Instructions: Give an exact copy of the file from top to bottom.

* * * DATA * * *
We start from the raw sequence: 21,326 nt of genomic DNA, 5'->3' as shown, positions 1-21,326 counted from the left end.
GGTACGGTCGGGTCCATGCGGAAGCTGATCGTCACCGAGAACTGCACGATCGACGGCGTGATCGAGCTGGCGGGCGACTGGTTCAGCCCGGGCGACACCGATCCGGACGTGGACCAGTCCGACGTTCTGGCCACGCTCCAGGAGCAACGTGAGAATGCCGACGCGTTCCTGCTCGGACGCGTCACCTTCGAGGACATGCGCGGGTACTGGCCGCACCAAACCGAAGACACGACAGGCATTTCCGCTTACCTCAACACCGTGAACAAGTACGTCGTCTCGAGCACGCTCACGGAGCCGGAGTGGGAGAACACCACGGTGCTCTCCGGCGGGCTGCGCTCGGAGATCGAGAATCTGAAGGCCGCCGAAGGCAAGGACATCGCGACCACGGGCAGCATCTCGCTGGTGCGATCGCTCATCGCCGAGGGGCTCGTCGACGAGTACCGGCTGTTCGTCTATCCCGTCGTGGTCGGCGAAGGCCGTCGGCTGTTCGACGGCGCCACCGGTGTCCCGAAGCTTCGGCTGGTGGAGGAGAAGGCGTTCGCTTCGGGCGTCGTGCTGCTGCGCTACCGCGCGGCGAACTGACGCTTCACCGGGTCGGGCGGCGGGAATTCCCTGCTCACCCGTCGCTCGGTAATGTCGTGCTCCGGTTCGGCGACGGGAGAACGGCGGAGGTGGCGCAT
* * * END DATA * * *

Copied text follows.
We start from the raw sequence: 21,326 nt of genomic DNA, 5'->3' as shown, positions 1-21,326 counted from the left end.
GGTACGGTCGGGTCCATGCGGAAGCTGATCGTCACCGAGAACTGCACGATCGACGGCGTGATCGAGCTGGCGGGCGACTGGTTCAGCCCGGGCGACACCGATCCGGACGTGGACCAGTCCGACGTTCTGGCCACGCTCCAGGAGCAACGTGAGAATGCCGACGCGTTCCTGCTCGGACGCGTCACCTTCGAGGACATGCGCGGGTACTGGCCGCACCAAACCGAAGACACGACAGGCATTTCCGCTTACCTCAACACCGTGAACAAGTACGTCGTCTCGAGCACGCTCACGGAGCCGGAGTGGGAGAACACCACGGTGCTCTCCGGCGGGCTGCGCTCGGAGATCGAGAATCTGAAGGCCGCCGAAGGCAAGGACATCGCGACCACGGGCAGCATCTCGCTGGTGCGATCGCTCATCGCCGAGGGGCTCGTCGACGAGTACCGGCTGTTCGTCTATCCCGTCGTGGTCGGCGAAGGCCGTCGGCTGTTCGACGGCGCCACCGGTGTCCCGAAGCTTCGGCTGGTGGAGGAGAAGGCGTTCGCTTCGGGCGTCGTGCTGCTGCGCTACCGCGCGGCGAACTGACGCTTCACCGGGTCGGGCGGCGGGAATTCCCTGCTCACCCGTCGCTCGGTAATGTCGTGCTCCGGTTCGGCGACGGGAGAACGGCGGAGGTGGCGCAT